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How Do You Know When it's Finished?

Updated: Aug 4, 2019

I've been thinking about this a lot lately as I get asked this question a fair bit, so I thought I'd wade in on the subject. How do you know when it's finished? Be it a screenplay, a short story or a novel - how do you know when the damn thing is done? And not just done, but ready to be kicked out of the house to fend for itself? That is to say, when is your creation ready to be judged by industry professionals and/or readers?

What I like to say: "You can just feel it."

When you're finished with a story, it has the feel of something complete. Not just because you've typed the words "The End," if you even do that. Or because you've already made a nice social media post announcing the completion your latest work-in-progress ("please acknowledge my competence and perseverance with a Like!"). Or you've just performed whatever traditional ritual-slash-incantation you believe permits you to let go of the work you've spent countless days, weeks, months, even years poring over every little detail of, down to the phrasing of a single simple sentence.

Feeling complete to me means the ending is the best I can possibly make it: high stakes, exciting and emotional, squeezing every last bit of juice out of the story I can. It means the opening chapter, paragraph, line is so exact it could be the beginning of this one story alone. It means characters act consistently except under circumstances when a person might choose to not follow a pattern. It means I've gone over it multiple times to pick out minor inconsistencies (of character, action, plot, timeline, etc), and major ones. And if I'm planning to send it out to publishers or agents, it means making sure there are as few spelling/editing errors as humanly possible. (Death to every homophone in the world, ever!) This often means hiring a professional editor or employing the use of "beta readers," who are not only an invaluable resource for editing issues but also for problems within the story itself.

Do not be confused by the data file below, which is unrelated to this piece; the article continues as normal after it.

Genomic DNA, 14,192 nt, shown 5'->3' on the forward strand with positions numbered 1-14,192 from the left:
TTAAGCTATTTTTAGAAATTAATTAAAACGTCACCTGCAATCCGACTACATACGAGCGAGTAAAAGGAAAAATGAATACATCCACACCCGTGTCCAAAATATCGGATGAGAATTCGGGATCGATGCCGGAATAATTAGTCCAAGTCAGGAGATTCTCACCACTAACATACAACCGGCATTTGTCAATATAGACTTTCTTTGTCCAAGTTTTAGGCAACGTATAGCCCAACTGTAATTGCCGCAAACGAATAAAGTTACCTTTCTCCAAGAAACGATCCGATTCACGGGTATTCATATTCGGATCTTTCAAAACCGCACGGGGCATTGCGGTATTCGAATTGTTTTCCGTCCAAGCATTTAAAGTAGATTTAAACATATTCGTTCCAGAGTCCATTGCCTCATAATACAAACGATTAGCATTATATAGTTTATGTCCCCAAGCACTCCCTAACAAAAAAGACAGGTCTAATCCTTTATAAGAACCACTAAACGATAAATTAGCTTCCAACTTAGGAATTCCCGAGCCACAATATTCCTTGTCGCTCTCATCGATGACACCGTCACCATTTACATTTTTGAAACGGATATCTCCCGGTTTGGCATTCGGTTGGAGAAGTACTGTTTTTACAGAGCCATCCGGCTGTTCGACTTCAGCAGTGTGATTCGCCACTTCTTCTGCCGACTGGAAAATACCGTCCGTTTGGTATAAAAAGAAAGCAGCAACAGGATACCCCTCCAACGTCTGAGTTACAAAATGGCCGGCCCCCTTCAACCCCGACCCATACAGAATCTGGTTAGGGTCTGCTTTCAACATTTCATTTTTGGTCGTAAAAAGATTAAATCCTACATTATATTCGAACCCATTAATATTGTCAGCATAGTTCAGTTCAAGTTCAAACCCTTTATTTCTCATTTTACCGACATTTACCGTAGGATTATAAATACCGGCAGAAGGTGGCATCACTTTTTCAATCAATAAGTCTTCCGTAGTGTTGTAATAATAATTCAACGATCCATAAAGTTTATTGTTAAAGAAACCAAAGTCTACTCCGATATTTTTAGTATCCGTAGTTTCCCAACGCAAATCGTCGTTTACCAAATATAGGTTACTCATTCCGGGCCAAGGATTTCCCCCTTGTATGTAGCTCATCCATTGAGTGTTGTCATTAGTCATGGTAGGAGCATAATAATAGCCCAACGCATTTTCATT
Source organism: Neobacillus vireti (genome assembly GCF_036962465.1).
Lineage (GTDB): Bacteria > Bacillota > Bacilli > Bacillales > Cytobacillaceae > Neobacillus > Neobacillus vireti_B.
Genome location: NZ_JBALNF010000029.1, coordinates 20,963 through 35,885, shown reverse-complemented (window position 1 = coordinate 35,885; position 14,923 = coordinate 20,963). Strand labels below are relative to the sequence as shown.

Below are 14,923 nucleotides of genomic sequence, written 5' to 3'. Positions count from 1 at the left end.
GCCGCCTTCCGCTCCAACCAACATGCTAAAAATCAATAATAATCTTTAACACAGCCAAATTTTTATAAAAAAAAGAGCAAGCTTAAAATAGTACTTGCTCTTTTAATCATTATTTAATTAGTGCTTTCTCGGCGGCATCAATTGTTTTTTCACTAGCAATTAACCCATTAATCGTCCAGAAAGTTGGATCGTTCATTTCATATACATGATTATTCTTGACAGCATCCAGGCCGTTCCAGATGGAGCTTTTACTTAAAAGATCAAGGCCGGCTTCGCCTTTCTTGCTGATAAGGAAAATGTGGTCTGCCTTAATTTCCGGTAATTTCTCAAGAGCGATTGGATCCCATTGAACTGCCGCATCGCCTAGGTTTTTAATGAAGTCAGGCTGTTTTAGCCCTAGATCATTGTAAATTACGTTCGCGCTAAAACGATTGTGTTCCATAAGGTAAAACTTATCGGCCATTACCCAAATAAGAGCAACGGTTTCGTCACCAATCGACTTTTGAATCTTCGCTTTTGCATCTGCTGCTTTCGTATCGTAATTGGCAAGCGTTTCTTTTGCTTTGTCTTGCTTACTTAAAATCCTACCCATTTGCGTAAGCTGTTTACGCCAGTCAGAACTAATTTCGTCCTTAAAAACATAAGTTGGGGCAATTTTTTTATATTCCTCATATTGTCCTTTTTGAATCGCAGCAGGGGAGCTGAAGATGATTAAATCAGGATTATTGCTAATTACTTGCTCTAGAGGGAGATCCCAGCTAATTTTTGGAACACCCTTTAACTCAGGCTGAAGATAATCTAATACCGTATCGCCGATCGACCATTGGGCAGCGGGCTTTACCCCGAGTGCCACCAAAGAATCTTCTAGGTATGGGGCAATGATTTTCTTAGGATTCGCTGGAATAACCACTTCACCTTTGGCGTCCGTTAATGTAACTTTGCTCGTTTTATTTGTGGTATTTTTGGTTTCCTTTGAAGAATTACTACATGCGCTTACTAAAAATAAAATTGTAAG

If you've been writing for a long enough time, if you also read a lot and watch a lot of fiction, I think you will eventually get to a point where you can feel a story is complete enough to let it go.

This is as much a gut feeling as an intellectual one, and it won't be the same for everyone. But sometimes that gut feeling is actually food poisoning and you really need to seek professional help.

Maybe closer to the truth: "It's not done, but you have to let it go."

This could be due to a deadline or a need to move on to another more pressing project. Maybe you've rewritten it multiple times and just can't stand to look at it anymore. You've sat on it for six months or a year and gone over it again with fresh eyes and a fine-tooth comb and there's nothing more you can do for it short of a friggin' page-one rewrite.

In this case, I'd suggest getting someone else to look at it

before you start pitching it at festivals, shopping it to

agents/publishers, or clicking that sweetly seductive

"Publish Now" button.

It's always wise to get some outside opinions, particularly for something as complex as a novel. It's easy to lose sight of the forest for the trees, or to have grown so close to some of the trees you forget you're in a forest at all. Getting the opinion of a fellow writer or a voracious reader of your genre, or even better, someone who does both, can turn a so-so book into something readers will really respond to, and not just your mom (no offense, Ma - love ya).

The real answer: "F*cked if I know."

And you know what? Maybe nobody knows. There's a well worn expression in Hollywood: "Nobody knows anything." Generally this refers to the marketability of a movie, but it's just as applicable to the story itself. Have you ever watched a movie and thought to yourself, "That could have really used a rewrite." The jokes were just a shade away from being funny, the characters made stupid mistakes nobody in real life would make, the dialogue seemed hackneyed, the plot points less homages than blatant ripoffs, etc. etc. Of course you have. If you watch enough TV/movies, you've probably thought it within the last couple of days.